RED OSIER DOGWOOD Comus stolonifera Michx. p. 106 Recognition: A small to medium-sized shrub with bright red or, less commonly, green twigs and branchlets and white pith. A rare form (repens Vict) is creeping and carpet-forming, with small leaves. Leaves elliptic with 3-5 (less commonly 6-7) pairs of veins, whitened, hairless or somewhat silky beneath. Var. hailetji (C ou It and Evans) Or esc her has brownish-red hairy twigs and leaves densely woolly beneath. Leaves 2"-5'\

III. DOGWOODS

Height to 10'. Flowers small, whitish, in flat-topped clusters, May~Augt Fruits white, July-Oct,

Similar species: Only Stiff Dogwood also may have red twigs and white pith, but leaves not whitened beneath and fruits are blue and in round-topped clusters.

Remarks: Fruits much sought after by songbirds, ruffed and sharptail grouse, bohwhite, and European partridge, Iwigs eaten by deer, elk, moose, cottontail, and snowshoe hare.

STIFF DOGWOOD Cornus foetnina Mill. Not illus.

Recognition: Similar to Red-osier Dogwood and, like it, with white pith. Stiff Dogwood more southern; twigs and branch lets may be reddish or brownish, Leaves green on both sides, slightly paler but not whitened beneath, somewhat long-tipped, 4-5 pairs of veins. Leaves 2"-5". Height to 15'* Flowers small, whitish, in somewhat round-topped clusters, May-June. Fruits blue, Aug-Oct. See Red-osier Dogwood and Red-panicle Dogwood. Wet places; e. Virginia, s, Indiana, se. Missouri to Florida and Texas,

SILKY DOGWOOD Cornus amomum Mill, p, 106

Recognition; A small to medium-sized shrub with du\\-purj)le silky-hairy twigs and brown pith. Leaves broadly egg-shaped, iess than twice as long as broad, with wide rounded bases and 3-5 pairs of veins, smooth above and hairless or somewhat brown- or gray-hairy beneath. Branchlets as well as twigs dull purple. Leaves 2"-4'\ Height to 10 \ Flowers small, whitish, in flat-topped clusters, June-July. Fruits bluish, Aug.-Oct Similar species: (1) Narrowleaf Dogwood has narrower leaves, tapering leaf bases; probably these 2 cannot be separated in winter, unless dead leaves can be located. (2) Roughleaf and (3) Price Dogwoods have "sandpapery" upper leaf surfaces and rough-hairy twigs.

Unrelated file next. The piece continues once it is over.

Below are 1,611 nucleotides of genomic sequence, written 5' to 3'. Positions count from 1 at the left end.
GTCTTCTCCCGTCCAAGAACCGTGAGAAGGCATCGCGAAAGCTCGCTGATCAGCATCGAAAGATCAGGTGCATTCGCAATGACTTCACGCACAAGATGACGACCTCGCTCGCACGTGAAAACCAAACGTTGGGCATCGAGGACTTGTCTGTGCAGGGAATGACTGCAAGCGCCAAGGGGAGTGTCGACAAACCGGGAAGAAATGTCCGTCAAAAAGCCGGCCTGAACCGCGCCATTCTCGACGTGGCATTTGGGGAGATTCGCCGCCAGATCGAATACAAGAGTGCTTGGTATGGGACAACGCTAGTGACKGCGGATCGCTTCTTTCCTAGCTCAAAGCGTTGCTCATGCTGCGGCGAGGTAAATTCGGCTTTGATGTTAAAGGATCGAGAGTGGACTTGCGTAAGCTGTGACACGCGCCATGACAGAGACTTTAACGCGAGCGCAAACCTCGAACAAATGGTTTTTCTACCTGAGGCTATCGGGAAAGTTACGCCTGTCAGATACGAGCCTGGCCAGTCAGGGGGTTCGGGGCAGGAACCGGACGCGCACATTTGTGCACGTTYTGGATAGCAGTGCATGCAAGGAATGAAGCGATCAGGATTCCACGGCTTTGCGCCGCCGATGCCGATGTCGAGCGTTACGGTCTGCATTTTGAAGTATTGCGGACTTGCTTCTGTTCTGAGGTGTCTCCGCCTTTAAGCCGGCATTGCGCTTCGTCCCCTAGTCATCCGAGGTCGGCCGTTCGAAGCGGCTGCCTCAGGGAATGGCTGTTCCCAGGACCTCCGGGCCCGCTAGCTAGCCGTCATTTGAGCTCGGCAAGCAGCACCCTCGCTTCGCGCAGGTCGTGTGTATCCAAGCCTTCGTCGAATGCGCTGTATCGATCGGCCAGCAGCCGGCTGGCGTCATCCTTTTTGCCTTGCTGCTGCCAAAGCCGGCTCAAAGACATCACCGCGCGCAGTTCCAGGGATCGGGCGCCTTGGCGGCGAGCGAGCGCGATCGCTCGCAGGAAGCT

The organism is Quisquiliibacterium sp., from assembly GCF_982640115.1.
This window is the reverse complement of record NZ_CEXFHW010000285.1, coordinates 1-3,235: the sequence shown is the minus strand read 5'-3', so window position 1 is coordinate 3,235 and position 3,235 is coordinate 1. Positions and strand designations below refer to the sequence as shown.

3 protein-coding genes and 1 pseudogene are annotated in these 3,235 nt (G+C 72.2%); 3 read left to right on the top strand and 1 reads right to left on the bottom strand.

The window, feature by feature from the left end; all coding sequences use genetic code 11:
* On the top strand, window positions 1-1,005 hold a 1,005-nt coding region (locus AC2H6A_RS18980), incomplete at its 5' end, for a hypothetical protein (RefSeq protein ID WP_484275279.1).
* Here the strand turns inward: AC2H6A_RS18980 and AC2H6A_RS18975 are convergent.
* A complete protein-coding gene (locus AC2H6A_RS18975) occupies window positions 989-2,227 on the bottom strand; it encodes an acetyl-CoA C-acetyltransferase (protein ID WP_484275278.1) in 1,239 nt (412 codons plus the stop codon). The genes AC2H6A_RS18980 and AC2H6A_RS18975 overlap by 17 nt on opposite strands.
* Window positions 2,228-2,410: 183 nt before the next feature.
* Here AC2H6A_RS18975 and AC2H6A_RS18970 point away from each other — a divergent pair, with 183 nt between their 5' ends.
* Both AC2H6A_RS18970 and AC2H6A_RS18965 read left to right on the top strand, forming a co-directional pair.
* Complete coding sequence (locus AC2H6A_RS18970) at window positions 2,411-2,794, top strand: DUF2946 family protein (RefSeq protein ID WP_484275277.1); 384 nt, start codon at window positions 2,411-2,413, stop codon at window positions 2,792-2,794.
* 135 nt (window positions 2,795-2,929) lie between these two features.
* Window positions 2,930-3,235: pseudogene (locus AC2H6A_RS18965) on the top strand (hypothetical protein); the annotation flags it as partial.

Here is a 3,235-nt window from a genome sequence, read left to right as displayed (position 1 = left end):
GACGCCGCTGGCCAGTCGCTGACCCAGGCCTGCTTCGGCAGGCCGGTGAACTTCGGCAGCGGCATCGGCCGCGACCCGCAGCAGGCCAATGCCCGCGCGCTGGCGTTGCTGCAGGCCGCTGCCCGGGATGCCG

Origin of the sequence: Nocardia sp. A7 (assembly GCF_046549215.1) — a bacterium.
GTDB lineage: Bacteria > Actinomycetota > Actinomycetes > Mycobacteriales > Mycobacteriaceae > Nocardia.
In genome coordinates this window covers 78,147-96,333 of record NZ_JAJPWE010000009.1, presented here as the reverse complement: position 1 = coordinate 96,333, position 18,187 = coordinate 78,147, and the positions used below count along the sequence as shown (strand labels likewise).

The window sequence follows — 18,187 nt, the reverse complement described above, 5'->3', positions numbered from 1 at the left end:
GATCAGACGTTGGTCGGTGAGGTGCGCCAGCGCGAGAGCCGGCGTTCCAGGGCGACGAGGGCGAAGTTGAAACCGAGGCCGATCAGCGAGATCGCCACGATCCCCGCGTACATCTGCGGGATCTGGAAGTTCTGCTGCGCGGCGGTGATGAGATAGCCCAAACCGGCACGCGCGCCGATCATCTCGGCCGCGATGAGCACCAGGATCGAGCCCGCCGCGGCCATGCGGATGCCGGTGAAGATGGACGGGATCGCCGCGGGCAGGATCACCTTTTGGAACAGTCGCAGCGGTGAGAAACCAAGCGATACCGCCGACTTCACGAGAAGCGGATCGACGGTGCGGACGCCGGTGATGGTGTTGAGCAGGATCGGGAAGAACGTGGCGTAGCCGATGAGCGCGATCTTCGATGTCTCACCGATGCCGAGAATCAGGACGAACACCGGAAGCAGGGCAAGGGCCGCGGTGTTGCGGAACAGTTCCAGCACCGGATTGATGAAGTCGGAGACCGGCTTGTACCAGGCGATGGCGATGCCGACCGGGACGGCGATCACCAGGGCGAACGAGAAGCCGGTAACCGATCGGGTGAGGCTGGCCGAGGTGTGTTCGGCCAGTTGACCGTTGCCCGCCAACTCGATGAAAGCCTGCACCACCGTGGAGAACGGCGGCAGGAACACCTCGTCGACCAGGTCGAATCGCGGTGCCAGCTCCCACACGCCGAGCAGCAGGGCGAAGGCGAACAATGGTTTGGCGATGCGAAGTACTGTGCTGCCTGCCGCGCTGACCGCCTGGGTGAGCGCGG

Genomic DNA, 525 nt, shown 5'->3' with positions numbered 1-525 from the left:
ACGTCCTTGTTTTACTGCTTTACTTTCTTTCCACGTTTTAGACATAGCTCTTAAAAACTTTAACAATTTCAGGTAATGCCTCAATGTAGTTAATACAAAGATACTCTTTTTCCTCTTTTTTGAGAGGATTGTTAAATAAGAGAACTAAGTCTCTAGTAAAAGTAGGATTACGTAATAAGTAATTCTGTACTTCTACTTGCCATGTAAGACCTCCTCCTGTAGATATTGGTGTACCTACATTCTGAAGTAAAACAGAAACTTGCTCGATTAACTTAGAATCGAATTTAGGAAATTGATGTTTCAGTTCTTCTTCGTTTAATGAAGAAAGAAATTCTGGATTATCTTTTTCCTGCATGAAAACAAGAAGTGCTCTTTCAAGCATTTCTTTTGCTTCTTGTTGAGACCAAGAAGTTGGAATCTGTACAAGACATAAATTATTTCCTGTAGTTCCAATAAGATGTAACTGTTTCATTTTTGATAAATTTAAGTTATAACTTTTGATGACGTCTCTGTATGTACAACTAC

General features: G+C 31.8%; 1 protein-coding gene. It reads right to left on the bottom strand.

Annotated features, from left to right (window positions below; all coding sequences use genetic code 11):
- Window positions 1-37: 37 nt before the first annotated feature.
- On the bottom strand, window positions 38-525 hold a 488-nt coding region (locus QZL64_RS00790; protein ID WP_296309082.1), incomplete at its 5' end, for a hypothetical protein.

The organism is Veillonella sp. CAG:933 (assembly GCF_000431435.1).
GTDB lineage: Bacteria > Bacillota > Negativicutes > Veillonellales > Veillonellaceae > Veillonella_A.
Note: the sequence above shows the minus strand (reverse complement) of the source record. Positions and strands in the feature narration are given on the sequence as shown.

NARROWLEAF DOGWOOD Cornus obliqua Kaf, Not illus. Recognition: Like Silky Dogwood but leaves narrower, with tapered bases, whitened or white-hairy beneath. Leaves twice as long as broad, or longer. Wet places; New Brunswick and N. Dakota to New Jersey, W. Virginia, Kentucky, Oklahoma.

ROUGHLEAF DOGWOOD p. 106

Cornus drummondi Meyer

Recognition: A midwestern shrub or in South a medium-sized tree. Leaves sarulpapery abovef woolly beneath, egg-shaped or elliptic with 3-5 pairs of veins. Twigs red-brown or brownish; branchlets brown or gray. Pith brown> rarely white. Leaves 2"-5". Height 4'-15' (50'); diameter 2"-8" (10")> Flowers small, whitish, in round-topped clusters, petals ^W'-^i", May- une. Fruits white, Ma*-ft", Aug.-Oct

III. MISC.: LEAVES NOT TOOTHED (1)

Similar species: (I) Price Dogwood the only other dogwood w ith rough leaves and rough-hairy twigs. (2) Red-panicle Dogwood has brownish twigs but they are not sandpapery as in this species.

Remarks: Fruits eaten by many songbirds and by prairie chicken, sharptail and ruffed grouse, bobwhite, wild turkey, pheasant.

PRICE DOGWOOD Comus priceae Small Not illus*

Recognition: Nearly identical with Roughleaf Dogwood, sometimes considered same species. I .eaves broader. Fruits less than in diameter. River bluffs; Kentucky and Tennessee.